Real-time tracking in remote areas

Introduction

Planet Earth can be a calm and tranquil place, but certain places on Earth can be very dangerous to a traveler if the traveler is not prepared, and has not taken certain precautions before leaving on their journey. The journey that I’m about to take will see me ride through numerous remote locations, which carry a heightened level of danger because of the terrain, and the remote location itself. In addition to some of these locations being generally dangerous, many of them are also rife with political unrest, and uncertainty.

There are many different ways that we can prepare ourselves, in order to mitigate the risks of world travel; We can travel with a body guard, or perhaps only travel to “safe places”, or even travel exclusively using mass transit, or public transit. But none of these choices really solve my problem.

I want to travel to these remote places, I won’t be able to travel with a body guard, and I’ll be riding a motorcycle, so opting for public transit won’t work for me. So, what’s the answer?

A dual-prong approach

My dual-prong approach relies on keeping my wits about me in all conditions, but more importantly, I’m relying on friends and family to keep an eye on my progress, but I’ve also registered with the US State Department. Registering with the Dept of State ensures that they know the dates that I expect to enter and exit each of the countries along the way. If anything happens, the State Department can quickly get involved, and lend a hand.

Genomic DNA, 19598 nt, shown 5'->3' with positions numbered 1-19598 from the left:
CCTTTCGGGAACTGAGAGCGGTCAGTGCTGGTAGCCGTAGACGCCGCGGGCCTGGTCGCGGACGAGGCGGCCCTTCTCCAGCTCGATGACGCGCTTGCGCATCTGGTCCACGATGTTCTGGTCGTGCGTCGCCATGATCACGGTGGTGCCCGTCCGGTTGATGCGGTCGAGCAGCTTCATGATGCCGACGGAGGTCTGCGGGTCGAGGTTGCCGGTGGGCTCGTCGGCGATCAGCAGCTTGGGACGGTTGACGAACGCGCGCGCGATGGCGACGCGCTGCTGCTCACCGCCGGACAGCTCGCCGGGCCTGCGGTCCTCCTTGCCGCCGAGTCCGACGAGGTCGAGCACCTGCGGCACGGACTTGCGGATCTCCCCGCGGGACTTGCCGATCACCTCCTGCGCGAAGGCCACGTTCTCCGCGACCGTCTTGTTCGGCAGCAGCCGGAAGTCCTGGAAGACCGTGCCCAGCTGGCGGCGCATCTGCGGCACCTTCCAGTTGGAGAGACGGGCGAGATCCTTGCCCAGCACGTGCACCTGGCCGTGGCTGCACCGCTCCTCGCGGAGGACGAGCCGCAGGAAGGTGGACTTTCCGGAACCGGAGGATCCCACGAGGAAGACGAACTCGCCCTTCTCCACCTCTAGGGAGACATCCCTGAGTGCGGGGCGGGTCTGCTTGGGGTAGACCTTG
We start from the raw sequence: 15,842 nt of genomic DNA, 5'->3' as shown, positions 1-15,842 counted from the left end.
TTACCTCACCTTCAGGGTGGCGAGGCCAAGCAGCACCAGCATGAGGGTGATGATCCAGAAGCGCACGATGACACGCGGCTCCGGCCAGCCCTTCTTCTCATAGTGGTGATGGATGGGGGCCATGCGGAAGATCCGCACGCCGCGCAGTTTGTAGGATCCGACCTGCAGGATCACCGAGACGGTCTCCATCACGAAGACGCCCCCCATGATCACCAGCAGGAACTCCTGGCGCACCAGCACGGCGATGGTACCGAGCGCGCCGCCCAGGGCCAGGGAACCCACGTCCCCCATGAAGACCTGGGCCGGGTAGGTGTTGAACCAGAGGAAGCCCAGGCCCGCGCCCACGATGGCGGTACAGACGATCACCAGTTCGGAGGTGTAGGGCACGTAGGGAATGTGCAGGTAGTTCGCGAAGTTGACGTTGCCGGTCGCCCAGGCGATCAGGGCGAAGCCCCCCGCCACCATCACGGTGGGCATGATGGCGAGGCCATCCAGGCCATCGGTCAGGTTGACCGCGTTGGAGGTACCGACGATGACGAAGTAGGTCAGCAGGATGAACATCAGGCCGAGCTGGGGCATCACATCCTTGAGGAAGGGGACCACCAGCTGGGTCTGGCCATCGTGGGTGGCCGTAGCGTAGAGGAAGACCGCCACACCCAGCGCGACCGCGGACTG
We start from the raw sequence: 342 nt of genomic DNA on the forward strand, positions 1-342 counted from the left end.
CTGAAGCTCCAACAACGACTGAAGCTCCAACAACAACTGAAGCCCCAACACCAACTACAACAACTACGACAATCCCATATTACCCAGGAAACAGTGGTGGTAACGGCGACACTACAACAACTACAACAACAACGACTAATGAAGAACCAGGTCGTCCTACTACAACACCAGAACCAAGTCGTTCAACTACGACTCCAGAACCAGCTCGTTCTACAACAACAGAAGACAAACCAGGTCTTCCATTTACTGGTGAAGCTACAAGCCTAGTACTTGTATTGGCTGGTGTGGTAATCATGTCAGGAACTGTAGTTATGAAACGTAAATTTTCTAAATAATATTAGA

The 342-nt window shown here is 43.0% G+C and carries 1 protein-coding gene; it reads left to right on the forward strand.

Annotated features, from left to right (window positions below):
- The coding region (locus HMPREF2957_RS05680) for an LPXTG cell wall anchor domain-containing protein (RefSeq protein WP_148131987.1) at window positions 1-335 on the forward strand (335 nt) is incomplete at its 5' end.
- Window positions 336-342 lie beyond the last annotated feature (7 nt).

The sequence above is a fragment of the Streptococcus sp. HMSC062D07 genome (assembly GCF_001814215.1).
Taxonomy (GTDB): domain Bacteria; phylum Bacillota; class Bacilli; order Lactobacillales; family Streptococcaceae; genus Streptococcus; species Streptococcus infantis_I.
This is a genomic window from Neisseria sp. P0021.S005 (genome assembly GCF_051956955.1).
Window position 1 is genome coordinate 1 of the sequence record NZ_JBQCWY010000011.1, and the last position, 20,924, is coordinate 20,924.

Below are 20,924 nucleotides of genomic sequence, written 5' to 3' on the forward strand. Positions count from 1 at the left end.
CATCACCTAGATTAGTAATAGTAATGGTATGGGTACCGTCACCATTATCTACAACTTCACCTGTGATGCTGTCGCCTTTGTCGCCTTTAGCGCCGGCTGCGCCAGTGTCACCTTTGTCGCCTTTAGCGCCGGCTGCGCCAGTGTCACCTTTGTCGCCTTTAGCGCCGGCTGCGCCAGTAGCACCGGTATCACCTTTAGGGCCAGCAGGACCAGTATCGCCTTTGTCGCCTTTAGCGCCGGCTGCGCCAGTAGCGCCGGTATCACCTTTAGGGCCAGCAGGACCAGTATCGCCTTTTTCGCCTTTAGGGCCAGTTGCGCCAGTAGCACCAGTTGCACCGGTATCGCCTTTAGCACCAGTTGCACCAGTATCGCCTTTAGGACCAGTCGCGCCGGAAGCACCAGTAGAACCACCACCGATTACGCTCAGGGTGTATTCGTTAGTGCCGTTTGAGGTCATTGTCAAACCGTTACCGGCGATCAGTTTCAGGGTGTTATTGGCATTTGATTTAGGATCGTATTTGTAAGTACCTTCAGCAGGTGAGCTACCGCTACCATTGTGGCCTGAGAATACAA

Friends and Family

The other aspect of my approach relies on Friends and Family, as I mentioned above. Specifically, I’ve purchased a GPS Transmitter and tracking device, which is called the DeLorme InReach Explorer, and was originally sold by InReach, who has now been purchased by Garmin. This device is about the size of a small walkie-talkie, but is very sophisticated, and can communicate my whereabouts, with a level of accuracy to within 3′, with data tracks logged each minute of travel.

The Explorer is the same device that I used during my last trip, the X-Country trip of 2016. The accuracy is excellent, and the real-time tracking was even used by some friends who were expecting me to arrive at their house, and who could see my progress, and could estimate an ETA to within a minute or two. My buddy Lee even gave me a hard time, telling me that I had arrived a minute or two late, when I arrived at his house in 2016.

The DeLorme InReach Explorer is a 2-way, handheld satellite transmitter that sends location data, and is equipped with an SOS function, which can be easily triggered, and which will send an emergency message to recipients on my contact list.

So, let’s see how all this works

After purchasing the Explorer, I have to choose a monthly data plan that suits the type of travel I’ll be enjoying. The data plan allows me to create an unlimited number of TXT messages, which I can send directly from the Explorer, or which can be triggered from my cell phone, when connected to the Explorer by Bluetooth. This plan also allows me to log my location (GPS Coordinates) every minute, and send them to the Satellite every 10 minutes. So, at any point in time, the tracking map will be no more than 10 minutes behind. You can easily reach the tracking map by navigating here, or by selecting [About Tracking -> Real-time Tracking].